While those in the Arab Spring for the most part are pushing for a complete overhaul—a revolution—in how they are governed, those taking to the streets in Delhi are not. Indeed, their demands by the standards of international protests are almost embarrassingly modest and narrow.
Perhaps there is another layer being added now—a broader discussion about the proper relationship between government and civil society. But both sides are playing within fairly well-defined rules and within a system that can tolerate, and gain from, dissent.
3. The Lokpal Bill is troubling and overarching and won’t solve the country’s problems anyway. The first cautious note (well, the first that I heard, anyway) was from Shuddhabrata Sengupta in Kafila, appropriately titled, “At the Risk of Heresy, Why I am not Celebrating with Anna Hazare.” The reigning media view back in early April—when this piece was posted—was one of blind faith in Hazare and his bill. (Thankfully, now the notes of caution are numerous and widespread; though they are seemingly ignored by the swelling crowds outside Tihar Jail.)
The outcome of the ‘Anna Hazare’ phenomenon allows the ruling Congress to appear gracious (by bending to Anna Hazar’s will) and the BJP to appear pious (by cozying up to the Anna Hazare initiative) and a full spectrum of NGO and ‘civil society’ worthies to appear, as always, even holier than they already are.
Most importantly, it enables the current ruling elite to have just stage managed its own triumph, by crafting a ‘sensitive’ response (ably deployed by Kapil Sibal) to a television media conjured popular upsurge. Meanwhile, the electronic media, by and large, have played their part by offering us the masquerade of a ‘revolution’ that ends up making the state even more powerful than it was before this so called ‘revolution’ began. Some people in the corridors of power must be delighted at the smoothness and economy with which all this has been achieved. Hosni Mubarak should have taken a few lessons from the Indian ruling class about how to have your cake and eat it too on Tahrir Square.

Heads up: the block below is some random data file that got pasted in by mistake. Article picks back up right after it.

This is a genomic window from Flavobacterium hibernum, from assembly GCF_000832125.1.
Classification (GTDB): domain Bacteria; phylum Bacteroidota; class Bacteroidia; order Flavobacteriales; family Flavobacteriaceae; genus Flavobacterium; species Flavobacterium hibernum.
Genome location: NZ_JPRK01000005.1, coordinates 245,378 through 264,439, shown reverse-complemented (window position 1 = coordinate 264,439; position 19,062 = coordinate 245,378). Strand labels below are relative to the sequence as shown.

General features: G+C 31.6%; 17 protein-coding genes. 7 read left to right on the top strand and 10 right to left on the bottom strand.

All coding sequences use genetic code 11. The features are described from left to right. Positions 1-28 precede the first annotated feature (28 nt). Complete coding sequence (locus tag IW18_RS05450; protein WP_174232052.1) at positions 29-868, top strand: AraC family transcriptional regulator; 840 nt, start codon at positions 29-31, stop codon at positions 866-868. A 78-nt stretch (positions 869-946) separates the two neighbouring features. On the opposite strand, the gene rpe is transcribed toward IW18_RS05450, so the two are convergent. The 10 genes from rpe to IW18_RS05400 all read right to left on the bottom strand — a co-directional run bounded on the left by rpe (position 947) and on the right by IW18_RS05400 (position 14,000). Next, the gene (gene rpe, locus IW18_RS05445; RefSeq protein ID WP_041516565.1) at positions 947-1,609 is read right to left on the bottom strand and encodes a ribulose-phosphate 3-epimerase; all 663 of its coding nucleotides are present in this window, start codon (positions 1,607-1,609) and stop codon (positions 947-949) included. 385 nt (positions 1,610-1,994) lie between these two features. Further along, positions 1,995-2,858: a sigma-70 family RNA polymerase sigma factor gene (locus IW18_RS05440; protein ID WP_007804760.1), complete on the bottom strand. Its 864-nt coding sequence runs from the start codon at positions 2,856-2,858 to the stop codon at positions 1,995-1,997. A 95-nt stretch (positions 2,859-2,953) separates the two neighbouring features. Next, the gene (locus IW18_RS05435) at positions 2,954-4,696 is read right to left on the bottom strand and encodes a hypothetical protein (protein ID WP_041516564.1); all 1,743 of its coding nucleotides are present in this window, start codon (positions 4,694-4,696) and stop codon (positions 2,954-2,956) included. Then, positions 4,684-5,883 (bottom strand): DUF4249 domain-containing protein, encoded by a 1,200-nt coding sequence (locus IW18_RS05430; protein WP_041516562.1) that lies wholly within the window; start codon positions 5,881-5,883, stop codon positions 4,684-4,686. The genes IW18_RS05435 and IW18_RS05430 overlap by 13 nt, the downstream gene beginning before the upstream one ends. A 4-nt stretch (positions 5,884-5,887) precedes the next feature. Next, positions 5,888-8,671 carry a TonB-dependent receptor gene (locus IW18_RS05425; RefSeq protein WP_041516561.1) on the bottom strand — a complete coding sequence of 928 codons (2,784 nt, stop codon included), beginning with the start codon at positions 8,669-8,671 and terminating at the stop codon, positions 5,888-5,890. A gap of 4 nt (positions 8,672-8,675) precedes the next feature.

After all, “Nothing serves power better than the spectacle of resistance.” Bhanu Mehta writes:
But the general premises that underlie the various drafts border on being daft. They amount to an unparalleled concentration of power in one institution that will literally be able to summon any institution and command any kind of police, judicial and investigative power. Power, divided in a democracy, can often be alibi for evading responsibility. But it is also a guarantee that the system is not at the mercy of a few good men. Having concentrated immense power, it then displays extraordinary faith in the virtue of those who will wield this power. Why do we think this institution will be incorruptible? The answer seems to be that the selection mechanism will somehow ensure a superior quality of guardians. Why? Because the selection committee, in addition to the usual virtuous judges, will have, as one draft very reassuringly put it, two of the “most recent Magsaysay Award Winners”. Then there is no sense of jurisdiction and limits. It is not going to look at corruption only. It can even look into “wasteful” expenditure. They can, potentially usurp all policy prerogatives of democratic governments. So many accountability institutions, in the name of accountability, are not distinguishing between policy issues and corruption. They are perpetuating the myth that government can function without any discretionary judgment.
But the demand is premised on an idea that non-elected institutions that do not involve politicians are somehow the only ones that can be trusted. This assumption is false. Institutions of all kinds have succeeded and failed. But the premise of so much accountability discourse is not just contempt of politicians, but contempt of representative democracy.